Hannah Yoder longs for adventure and the life God called her to, but she also loves her life at home with her family. How will she choose between her heart and her head, especially when two eligible bachelors appeal to both? Jan Drexler crafts an Amish tale that will captivate readers this winter with Hannah’s Choice (Revell).

Can you tell us about the inspiration behind the plot in Hannah’s Choice?

Several ideas and experiences came together to become the plot for Hannah’s Choice. One of them was my ancestors’ experiences of emigrating from Pennsylvania to Ohio, and then on to Indiana in the mid-1800’s, and my own family’s experience of moving around the Midwest too many times. But there is more to the plot than one family moving from their home.

Years ago, our family lived next to a cemetery in Kentucky that pre-dated the Civil War. One monument bore the names of seven children who had all died within a few days of each other. I couldn’t imagine living through such a tragic event. How would something like that affect the mother? The father? The siblings? Hannah’s family suffered a similar loss, and this story explores how one family might have survived the tragedy.

What’s unique about this setting?

Many Amish novels have been set in Lancaster County, but I think the time of the setting, 1842, gives this story a unique view of the Amish. After all, when everyone drives horses and wagons and no one has electricity, what is it that sets the Amish apart from their neighbors? I think readers will find that even small differences, like those that distinguish Mennonites from Amish, are important.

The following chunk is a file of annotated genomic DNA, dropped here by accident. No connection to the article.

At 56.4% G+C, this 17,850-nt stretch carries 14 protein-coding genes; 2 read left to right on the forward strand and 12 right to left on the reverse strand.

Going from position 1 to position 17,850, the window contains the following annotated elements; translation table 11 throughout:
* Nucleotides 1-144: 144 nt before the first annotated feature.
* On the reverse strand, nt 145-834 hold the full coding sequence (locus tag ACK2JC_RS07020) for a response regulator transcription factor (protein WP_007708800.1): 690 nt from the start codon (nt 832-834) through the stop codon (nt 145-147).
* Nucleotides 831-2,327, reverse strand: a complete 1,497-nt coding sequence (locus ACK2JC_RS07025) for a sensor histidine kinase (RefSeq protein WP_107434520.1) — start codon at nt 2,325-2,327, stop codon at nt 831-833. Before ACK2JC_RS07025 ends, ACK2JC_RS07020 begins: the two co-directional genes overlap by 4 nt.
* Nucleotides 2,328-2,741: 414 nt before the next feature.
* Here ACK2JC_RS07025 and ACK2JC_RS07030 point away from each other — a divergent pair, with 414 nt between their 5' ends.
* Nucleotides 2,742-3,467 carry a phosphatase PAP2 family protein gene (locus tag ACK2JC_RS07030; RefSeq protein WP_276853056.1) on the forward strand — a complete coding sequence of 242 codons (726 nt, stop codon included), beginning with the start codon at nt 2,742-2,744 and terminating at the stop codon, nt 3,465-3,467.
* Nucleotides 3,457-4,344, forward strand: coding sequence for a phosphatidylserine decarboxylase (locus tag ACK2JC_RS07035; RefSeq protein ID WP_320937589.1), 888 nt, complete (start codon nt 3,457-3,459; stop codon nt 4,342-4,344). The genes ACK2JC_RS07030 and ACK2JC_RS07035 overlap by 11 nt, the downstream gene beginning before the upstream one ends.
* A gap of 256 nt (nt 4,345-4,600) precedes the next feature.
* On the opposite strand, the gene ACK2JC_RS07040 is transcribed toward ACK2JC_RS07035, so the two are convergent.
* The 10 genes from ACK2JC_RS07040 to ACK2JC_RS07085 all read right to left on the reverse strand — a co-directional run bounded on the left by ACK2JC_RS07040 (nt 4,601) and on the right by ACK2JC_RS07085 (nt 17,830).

Is this the first book in your Journey to Pleasant Prairie series? And are there more novels planned?

Yes, this is the first book in the series. The second book, Mattie’s Pledge, follows the Yoder family’s journey west to Indiana. The third book, tentatively titled Naomi’s Hope, lets the reader follow the family’s story as they make their homes in the new Amish settlement in LaGrange County, Indiana.

You have deep connections with the Amish community. Can you tell us about this?

When I was a young girl, my grandmother told me that we were related to the Amish, and I’ve been fascinated with the Plain people ever since. The advent of the internet and Ancestry.com have made my genealogical wanderings easier, and I’ve been able to trace my family line to some of the first Amish settlers in Pennsylvania and beyond.

Even though my Amish roots extend back to the 1600s in Switzerland, my ancestors followed the liberal side of the division in the Amish church in the late 1800s. I was raised in the Church of the Brethren, a modern offshoot of the Old German Baptist Brethren church, and the Anabaptist sensibilities and theology have always been part of my life.

However, even with all of the family stories that I’ve discovered through my genealogy, the best way to learn to know Amish habits and customs is to live among them. We were privileged to live in Goshen, Indiana for seven years (in all of our moving around!), and I learned much just by chatting with Amish mothers in the dentist’s waiting room and in line at the grocery store. I still miss hearing the clip-clop of a buggy going down the street in front of our house on a summer afternoon!

What’s on the horizon for you?

More stories, I hope! I have an idea for another trilogy taking shape in the back of my head, and I’m anxious to start developing that story.

This interview originally appeared in FamilyFiction January 2016. Click HERE to read the full issue!

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